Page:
company should offer coverage for common preventive treatments and procedures: wellness exams, vaccinations, heartworm protection, spay/neuter, teeth
cleaning, prescription flea control, etc.

7) Broad Coverage for Illnesses
Policies should include coverage for prescription drugs, dental illness and chronic conditions such as allergies and diabetes.

8) Continued Coverage for Chronic Conditions
Does the company consider conditions treated during your pet's policy term to be "pre-existing" upon renewal? Do benefit allowances renew with each new incident
throughout the lifetime of your pet's policy? Is there a lifetime maximum benefit? Companies should continue to cover conditions as long as the policy remains
continuously current, without charging you additional premium.

9) Coverage Away from Home
If your pet is injured while straying away from your home, or is treated by a veterinarian while you are traveling, is this covered? A pet insurance policy should be
effective whether your pet is in your home, at the neighbor's house or accidentally lost. Also, as previously noted, you should be able to visit any licensed
veterinarian anywhere while traveling.

10) Full Transparency Regarding Reimbursements
Does the company use a schedule of payments, such as a benefit schedule, or does it use a usual and customary fee list? It should be clearly communicated to
policyholders which of the two payment programs is being used, what is covered, what benefits are available and how the list is developed.

11) Transparency in Coverage
If the company claims to cover hereditary and congenital conditions, are the benefit limits for these conditions enough to cover treatment? For example, a company
may claim to cover hereditary conditions, but then only offer a $200 lifetime maximum benefit.

12) Physical Exams
How often does the company require physical exams? Some companies, for example, require a physical exam every year in order to maintain coverage.

13) Preauthorization for Treatment
If a condition or treatment is covered under the policy terms, no preauthorization for treatment should be required.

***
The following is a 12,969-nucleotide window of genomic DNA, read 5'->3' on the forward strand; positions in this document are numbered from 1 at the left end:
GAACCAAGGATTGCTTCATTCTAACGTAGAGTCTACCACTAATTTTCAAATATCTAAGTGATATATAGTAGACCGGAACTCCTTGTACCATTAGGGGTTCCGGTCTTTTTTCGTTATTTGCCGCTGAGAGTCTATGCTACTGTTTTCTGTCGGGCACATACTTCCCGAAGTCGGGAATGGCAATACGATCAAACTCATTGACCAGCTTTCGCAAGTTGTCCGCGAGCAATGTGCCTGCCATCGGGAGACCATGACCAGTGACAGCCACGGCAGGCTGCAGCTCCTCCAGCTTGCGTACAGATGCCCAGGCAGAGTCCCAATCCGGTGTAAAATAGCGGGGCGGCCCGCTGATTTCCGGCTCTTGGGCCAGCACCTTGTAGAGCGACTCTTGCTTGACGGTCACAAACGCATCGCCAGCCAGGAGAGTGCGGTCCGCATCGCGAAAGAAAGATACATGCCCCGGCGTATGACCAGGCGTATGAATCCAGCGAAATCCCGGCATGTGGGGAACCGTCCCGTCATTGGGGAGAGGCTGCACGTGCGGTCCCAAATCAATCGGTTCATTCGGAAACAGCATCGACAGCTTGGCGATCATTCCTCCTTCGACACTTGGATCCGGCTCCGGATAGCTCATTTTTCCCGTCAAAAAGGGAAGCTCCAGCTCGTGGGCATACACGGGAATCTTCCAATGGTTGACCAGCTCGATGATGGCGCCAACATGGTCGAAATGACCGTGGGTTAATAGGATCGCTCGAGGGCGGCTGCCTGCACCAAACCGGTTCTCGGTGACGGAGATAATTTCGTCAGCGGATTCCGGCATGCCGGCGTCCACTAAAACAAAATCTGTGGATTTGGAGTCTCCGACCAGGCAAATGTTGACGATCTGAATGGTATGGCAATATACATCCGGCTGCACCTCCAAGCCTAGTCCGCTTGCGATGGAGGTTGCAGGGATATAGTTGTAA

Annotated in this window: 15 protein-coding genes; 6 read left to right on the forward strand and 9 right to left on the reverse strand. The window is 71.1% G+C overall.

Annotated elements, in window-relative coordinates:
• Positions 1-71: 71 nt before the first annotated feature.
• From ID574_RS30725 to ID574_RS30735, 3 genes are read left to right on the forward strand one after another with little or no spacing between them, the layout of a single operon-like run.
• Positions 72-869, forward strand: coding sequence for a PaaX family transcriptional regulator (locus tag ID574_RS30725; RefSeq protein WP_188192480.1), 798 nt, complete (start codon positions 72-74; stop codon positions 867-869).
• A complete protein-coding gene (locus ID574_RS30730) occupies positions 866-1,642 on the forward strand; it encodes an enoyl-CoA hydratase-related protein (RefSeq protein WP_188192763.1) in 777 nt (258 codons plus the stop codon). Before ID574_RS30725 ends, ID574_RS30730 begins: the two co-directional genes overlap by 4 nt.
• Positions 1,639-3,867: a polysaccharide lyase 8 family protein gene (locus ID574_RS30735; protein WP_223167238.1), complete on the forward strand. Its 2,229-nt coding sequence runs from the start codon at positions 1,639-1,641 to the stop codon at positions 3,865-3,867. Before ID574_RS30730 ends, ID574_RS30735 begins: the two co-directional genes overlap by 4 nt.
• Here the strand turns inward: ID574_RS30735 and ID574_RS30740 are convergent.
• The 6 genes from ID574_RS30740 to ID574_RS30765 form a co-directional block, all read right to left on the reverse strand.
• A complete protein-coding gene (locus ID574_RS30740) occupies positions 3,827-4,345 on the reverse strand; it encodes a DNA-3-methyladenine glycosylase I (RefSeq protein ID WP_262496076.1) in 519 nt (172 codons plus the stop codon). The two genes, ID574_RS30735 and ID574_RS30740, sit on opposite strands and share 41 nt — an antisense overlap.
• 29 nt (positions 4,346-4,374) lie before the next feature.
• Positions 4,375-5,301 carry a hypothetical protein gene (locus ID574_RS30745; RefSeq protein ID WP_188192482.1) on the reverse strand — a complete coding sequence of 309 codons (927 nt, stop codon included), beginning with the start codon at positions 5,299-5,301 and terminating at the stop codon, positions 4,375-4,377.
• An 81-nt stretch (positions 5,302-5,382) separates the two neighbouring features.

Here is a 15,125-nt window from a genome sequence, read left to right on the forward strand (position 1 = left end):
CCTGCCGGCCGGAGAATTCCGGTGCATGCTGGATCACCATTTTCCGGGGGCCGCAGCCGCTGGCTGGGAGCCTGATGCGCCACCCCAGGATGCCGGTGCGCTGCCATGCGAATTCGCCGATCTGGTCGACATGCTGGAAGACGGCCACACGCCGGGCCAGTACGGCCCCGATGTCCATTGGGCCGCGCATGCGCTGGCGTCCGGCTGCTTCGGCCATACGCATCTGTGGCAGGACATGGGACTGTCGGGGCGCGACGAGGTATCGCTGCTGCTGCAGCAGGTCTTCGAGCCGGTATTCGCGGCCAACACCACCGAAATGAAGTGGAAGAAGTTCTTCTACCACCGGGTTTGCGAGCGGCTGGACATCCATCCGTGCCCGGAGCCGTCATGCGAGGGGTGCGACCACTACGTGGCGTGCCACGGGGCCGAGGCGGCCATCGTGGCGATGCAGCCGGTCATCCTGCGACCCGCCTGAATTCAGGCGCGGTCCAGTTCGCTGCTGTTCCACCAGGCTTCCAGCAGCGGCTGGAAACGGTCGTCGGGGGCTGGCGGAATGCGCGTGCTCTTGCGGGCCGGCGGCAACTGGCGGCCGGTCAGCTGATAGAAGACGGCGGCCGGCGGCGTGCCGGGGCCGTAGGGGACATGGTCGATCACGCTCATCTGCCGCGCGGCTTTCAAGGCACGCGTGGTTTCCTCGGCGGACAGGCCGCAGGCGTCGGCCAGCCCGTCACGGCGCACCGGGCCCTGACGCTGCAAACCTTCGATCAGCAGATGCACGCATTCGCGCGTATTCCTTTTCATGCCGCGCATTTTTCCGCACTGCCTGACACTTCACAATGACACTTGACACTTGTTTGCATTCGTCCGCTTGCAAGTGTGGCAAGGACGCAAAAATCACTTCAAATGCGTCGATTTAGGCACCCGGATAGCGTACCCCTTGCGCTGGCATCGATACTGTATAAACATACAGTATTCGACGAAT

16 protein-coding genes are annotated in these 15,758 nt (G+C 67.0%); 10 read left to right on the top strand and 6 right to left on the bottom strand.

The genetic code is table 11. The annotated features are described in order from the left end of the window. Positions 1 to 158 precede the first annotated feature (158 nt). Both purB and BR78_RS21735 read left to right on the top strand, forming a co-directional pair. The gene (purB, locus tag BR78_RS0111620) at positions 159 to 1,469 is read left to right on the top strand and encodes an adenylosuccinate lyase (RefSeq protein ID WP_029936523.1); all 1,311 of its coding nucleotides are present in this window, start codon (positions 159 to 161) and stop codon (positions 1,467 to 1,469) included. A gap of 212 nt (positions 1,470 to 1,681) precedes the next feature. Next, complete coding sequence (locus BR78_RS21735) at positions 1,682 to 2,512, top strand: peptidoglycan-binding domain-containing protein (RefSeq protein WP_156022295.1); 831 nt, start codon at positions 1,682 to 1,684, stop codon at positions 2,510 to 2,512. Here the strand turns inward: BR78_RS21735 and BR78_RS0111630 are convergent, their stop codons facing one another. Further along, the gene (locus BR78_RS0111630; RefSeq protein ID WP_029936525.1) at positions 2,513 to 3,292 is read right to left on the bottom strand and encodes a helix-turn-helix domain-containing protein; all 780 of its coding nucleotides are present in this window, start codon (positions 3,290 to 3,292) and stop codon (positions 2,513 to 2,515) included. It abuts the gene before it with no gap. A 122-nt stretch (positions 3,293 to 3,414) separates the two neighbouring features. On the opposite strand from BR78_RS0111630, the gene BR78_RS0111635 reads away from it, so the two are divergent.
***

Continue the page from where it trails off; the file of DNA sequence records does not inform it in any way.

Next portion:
14) Claims Submission
Companies should allow policyholders to fax or mail claims, and there should be a reasonable time limit on submitting claims. If a claim is denied, there should be a
review process in place available to the policyholder.

15) Premium Increases
Premium increases should be based on your pet's age and not on the amount or number of claims filed.

16) Policy Cancellation Penalties
There should be no penalty for canceling your policy, whether because of choice or loss of the pet. Companies should reimburse the policyholder all unearned
premium.
16 points were submitted by Veterinary Pet Insurance- full use permission granted.

So what if an insurance policy isn't for your pet? What are the other options?

1.Check with your veterinarian -- some hospitals offer wellness packages, which are discounted prices on vaccinations, spay/neuters, and the like. Some also offer
geriatric health checkup packages. This is definitely worth looking into for preventive health.
2.Check out discount programs such as Pet Assure. This is a national program that offers 25% savings on veterinary services and up to 50% on pet supplies and
services. You must go to participating Veterinarians and pet vendors to take advantage of this. It is not an insurance program.
3.Some humane organizations and non-profit groups offer financial aid to pet owners in need. Also, some veterinary offices keep an 'emergency fund' for pets in an
accident or other emergency situation. This is not an option that one can plan on though -- pet owners should plan on providing their own financial coverage for
emergency situations.
Each pet owner will have to evaluate pet health insurance and decide if it is right for their pet(s), but it is definitely becoming something to consider.